More than a Rediscovery of Stolen Art

What a treasure! One speaks of 1400 or 1500 paintings from famous artists such as Picasso, Matisse or Chagall.

No, this is not the Hermitage in Saint Petersburg, which contains much more breath-taking artistic beauties. We are merely in the apartment of an 80 years-old German who resides in Munich.

The man has been hiding an artistic treasure trove for 70 years. He received this invaluable heritage from his father, who, during the Nazi regime, was in charge to ‘clean’ the arts of what should now be displayed. Thus, the uncovered paintings disappeared or were confiscated and tagged as ‘degenerate’ during the gloomiest years of Europe. Many considered them lost.

How many are they? – It depends on the newspapers one reads (,, bbc, dailymail, etc.). In the context of the present article, the exact number is though not so important. What lies behind the total amount of this impressive quantity of stolen pieces of art is rather what they represent: on the one hand, artistically; on the other hand, historically.

In terms of cultural heritage, the discovery is quite unique and will stay in the annals for the incomparable size of the treasure trove. Many had thought that the recovered paintings had been destroyed during World War Two (WWII). Fortunately enough, they were not, and will now return back to their initial function as living pieces of art.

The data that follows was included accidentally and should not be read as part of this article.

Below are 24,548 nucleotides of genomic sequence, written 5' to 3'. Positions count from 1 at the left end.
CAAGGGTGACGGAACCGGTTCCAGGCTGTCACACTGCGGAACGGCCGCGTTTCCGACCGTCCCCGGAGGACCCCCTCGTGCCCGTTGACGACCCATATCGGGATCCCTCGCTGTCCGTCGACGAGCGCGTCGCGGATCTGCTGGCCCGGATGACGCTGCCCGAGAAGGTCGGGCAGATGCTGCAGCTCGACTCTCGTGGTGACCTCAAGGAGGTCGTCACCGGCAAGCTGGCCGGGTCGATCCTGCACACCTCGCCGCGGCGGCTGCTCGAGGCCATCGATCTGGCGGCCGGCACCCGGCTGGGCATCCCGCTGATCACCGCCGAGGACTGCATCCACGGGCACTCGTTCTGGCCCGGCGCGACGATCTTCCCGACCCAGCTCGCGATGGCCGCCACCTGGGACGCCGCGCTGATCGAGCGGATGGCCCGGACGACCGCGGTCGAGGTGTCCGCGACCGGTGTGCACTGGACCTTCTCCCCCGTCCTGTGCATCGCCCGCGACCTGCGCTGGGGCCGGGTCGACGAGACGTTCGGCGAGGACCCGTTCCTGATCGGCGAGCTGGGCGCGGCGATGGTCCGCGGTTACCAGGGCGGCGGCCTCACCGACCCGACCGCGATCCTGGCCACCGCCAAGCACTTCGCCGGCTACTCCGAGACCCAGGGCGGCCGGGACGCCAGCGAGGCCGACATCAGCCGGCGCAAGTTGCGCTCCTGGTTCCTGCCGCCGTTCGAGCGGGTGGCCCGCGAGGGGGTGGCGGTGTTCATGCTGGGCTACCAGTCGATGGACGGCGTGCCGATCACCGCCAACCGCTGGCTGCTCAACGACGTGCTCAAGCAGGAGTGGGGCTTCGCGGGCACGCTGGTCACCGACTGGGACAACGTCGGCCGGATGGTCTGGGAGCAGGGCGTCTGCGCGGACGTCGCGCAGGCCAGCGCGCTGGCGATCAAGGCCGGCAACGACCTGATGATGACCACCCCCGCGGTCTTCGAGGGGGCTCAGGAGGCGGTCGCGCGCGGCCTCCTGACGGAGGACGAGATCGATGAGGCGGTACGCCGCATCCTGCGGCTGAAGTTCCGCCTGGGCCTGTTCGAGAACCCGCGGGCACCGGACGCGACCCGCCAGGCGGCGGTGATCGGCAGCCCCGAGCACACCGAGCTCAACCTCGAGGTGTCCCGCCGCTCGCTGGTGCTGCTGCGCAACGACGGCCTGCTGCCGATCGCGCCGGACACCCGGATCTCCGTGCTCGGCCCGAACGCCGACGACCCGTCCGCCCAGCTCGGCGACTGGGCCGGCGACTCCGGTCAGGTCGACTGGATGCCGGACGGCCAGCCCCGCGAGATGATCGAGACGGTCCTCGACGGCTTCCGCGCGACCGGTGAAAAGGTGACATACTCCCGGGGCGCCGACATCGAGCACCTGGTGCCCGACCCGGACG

Historically, the finding unveils another page of Europe’s darkest period: the Nazi regime in Germany. Next to all atrocities produced during WWII, in terms of lost human lives, other sides of human nature were also suspended during time – the arts.

Barbarism and blindness destroyed the fertile European ground for a long time. On its ruins, and after two major world conflicts, Europeans accomplished building a unique undertaking that turned enemies of the past into close and reliable partners, namely the current European Union (EU).

Uniqueness is a characteristic that underlies the European project: it epitomizes the ability to bring foes to the table for discussion and intrinsically tie them, on a consensual basis.

This unique European journey had rough contours in its early stages. It cost courage and profound humility to accomplish the steps the founding fathers of the EU accomplished: to reciprocally reach a hand to the one you desperately fought with.

The somehow anodyne anecdote here, has more content then it seems: first, it opens up a door to an artistic treasure trove we thought was lost, and we were deprived of. Second, it sheds a new light to a gloomy past, which Europeans succeeded to turn into a paragon: it is the transformation of Europe, from a battleground to a prosperous, more diverse and respectful territory.

The Europe of today, the one we are gradually building, is also a mutual treasure we must learn to preserve and enrich.



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